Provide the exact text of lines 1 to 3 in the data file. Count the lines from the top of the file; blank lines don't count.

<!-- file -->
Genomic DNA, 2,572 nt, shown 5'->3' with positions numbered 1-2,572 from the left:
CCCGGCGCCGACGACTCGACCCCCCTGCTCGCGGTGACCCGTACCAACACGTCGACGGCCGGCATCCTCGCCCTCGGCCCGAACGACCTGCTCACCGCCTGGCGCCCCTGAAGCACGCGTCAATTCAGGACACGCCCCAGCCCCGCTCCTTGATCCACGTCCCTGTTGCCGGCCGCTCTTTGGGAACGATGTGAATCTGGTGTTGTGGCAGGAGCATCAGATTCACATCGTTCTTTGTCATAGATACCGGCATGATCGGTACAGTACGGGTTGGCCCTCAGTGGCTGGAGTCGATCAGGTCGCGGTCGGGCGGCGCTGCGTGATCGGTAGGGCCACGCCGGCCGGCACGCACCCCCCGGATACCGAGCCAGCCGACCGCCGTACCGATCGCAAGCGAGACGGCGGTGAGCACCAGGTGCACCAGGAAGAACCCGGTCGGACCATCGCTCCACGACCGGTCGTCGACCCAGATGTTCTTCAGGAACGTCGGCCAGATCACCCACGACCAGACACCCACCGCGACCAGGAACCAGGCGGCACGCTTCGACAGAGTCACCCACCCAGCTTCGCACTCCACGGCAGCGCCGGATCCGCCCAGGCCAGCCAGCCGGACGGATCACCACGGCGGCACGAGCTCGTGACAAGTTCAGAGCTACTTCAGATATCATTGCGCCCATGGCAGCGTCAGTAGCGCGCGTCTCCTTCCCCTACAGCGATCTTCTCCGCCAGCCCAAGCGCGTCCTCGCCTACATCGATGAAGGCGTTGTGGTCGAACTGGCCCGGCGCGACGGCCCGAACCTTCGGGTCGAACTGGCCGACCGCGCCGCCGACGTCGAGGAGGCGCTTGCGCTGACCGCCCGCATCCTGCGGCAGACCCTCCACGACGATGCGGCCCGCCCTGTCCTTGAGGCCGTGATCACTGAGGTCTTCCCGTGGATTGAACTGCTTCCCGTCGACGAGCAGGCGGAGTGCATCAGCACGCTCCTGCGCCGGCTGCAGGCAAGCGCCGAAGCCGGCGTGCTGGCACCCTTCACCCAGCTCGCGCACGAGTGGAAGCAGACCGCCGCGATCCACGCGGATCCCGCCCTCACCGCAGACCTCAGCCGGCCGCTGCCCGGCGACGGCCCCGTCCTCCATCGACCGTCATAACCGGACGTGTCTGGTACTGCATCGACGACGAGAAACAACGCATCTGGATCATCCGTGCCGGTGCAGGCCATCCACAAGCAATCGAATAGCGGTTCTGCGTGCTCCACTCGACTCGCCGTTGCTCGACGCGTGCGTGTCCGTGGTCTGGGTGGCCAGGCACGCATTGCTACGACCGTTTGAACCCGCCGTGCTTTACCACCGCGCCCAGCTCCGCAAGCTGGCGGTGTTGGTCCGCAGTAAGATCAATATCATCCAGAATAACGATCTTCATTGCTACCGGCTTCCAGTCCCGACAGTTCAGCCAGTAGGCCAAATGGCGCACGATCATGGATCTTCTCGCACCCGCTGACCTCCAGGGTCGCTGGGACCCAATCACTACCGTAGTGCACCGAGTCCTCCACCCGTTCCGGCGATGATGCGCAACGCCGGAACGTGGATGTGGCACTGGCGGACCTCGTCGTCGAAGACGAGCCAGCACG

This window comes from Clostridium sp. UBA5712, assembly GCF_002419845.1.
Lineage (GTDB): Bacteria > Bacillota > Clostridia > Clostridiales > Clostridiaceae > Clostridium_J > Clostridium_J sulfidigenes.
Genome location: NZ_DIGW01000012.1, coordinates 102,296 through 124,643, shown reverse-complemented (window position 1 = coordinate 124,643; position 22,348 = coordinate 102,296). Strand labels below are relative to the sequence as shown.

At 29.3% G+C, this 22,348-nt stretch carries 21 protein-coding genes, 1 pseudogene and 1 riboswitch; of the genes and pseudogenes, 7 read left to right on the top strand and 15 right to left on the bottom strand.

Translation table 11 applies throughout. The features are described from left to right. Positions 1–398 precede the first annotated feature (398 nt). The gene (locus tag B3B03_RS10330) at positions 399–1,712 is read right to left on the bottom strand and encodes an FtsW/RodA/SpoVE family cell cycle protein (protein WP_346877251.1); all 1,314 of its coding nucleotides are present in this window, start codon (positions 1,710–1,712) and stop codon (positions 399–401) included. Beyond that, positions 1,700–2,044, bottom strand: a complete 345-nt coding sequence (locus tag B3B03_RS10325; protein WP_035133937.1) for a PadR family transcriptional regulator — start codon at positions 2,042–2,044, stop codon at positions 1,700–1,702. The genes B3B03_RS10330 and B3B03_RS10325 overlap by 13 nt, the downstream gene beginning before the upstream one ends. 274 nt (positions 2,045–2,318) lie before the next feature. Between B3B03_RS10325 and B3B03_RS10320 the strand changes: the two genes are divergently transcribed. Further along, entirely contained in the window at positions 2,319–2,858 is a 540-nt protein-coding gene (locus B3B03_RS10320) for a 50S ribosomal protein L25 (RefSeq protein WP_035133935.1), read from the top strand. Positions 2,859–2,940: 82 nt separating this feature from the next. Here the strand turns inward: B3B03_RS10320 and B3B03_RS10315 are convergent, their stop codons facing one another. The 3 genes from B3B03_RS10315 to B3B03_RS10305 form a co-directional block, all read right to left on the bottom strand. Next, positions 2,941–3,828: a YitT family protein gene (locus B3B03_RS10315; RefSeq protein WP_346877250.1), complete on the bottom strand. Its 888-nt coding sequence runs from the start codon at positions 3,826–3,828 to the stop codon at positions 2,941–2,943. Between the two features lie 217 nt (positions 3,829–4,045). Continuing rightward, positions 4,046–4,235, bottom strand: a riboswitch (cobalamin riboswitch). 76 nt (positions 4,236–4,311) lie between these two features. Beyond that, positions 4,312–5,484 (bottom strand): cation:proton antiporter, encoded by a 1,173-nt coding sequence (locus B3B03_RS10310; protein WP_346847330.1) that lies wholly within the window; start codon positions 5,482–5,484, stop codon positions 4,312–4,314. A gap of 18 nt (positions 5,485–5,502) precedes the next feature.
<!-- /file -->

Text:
Genomic DNA, 2,572 nt, shown 5'->3' with positions numbered 1-2,572 from the left:
CCCGGCGCCGACGACTCGACCCCCCTGCTCGCGGTGACCCGTACCAACACGTCGACGGCCGGCATCCTCGCCCTCGGCCCGAACGACCTGCTCACCGCCTGGCGCCCCTGAAGCACGCGTCAATTCAGGACACGCCCCAGCCCCGCTCCTTGATCCACGTCCCTGTTGCCGGCCGCTCTTTGGGAACGATGTGAATCTGGTGTTGTGGCAGGAGCATCAGATTCACATCGTTCTTTGTCATAGATACCGGCATGATCGGTACAGTACGGGTTGGCCCTCAGTGGCTGGAGTCGATCAGGTCGCGGTCGGGCGGCGCTGCGTGATCGGTAGGGCCACGCCGGCCGGCACGCACCCCCCGGATACCGAGCCAGCCGACCGCCGTACCGATCGCAAGCGAGACGGCGGTGAGCACCAGGTGCACCAGGAAGAACCCGGTCGGACCATCGCTCCACGACCGGTCGTCGACCCAGATGTTCTTCAGGAACGTCGGCCAGATCACCCACGACCAGACACCCACCGCGACCAGGAACCAGGCGGCACGCTTCGACAGAGTCACCCACCCAGCTTCGCACTCCACGGCAGCGCCGGATCCGCCCAGGCCAGCCAGCCGGACGGATCACCACGGCGGCACGAGCTCGTGACAAGTTCAGAGCTACTTCAGATATCATTGCGCCCATGGCAGCGTCAGTAGCGCGCGTCTCCTTCCCCTACAGCGATCTTCTCCGCCAGCCCAAGCGCGTCCTCGCCTACATCGATGAAGGCGTTGTGGTCGAACTGGCCCGGCGCGACGGCCCGAACCTTCGGGTCGAACTGGCCGACCGCGCCGCCGACGTCGAGGAGGCGCTTGCGCTGACCGCCCGCATCCTGCGGCAGACCCTCCACGACGATGCGGCCCGCCCTGTCCTTGAGGCCGTGATCACTGAGGTCTTCCCGTGGATTGAACTGCTTCCCGTCGACGAGCAGGCGGAGTGCATCAGCACGCTCCTGCGCCGGCTGCAGGCAAGCGCCGAAGCCGGCGTGCTGGCACCCTTCACCCAGCTCGCGCACGAGTGGAAGCAGACCGCCGCGATCCACGCGGATCCCGCCCTCACCGCAGACCTCAGCCGGCCGCTGCCCGGCGACGGCCCCGTCCTCCATCGACCGTCATAACCGGACGTGTCTGGTACTGCATCGACGACGAGAAACAACGCATCTGGATCATCCGTGCCGGTGCAGGCCATCCACAAGCAATCGAATAGCGGTTCTGCGTGCTCCACTCGACTCGCCGTTGCTCGACGCGTGCGTGTCCGTGGTCTGGGTGGCCAGGCACGCATTGCTACGACCGTTTGAACCCGCCGTGCTTTACCACCGCGCCCAGCTCCGCAAGCTGGCGGTGTTGGTCCGCAGTAAGATCAATATCATCCAGAATAACGATCTTCATTGCTACCGGCTTCCAGTCCCGACAGTTCAGCCAGTAGGCCAAATGGCGCACGATCATGGATCTTCTCGCACCCGCTGACCTCCAGGGTCGCTGGGACCCAATCACTACCGTAGTGCACCGAGTCCTCCACCCGTTCCGGCGATGATGCGCAACGCCGGAACGTGGATGTGGCACTGGCGGACCTCGTCGTCGAAGACGAGCCAGCACG

This window comes from Clostridium sp. UBA5712, assembly GCF_002419845.1.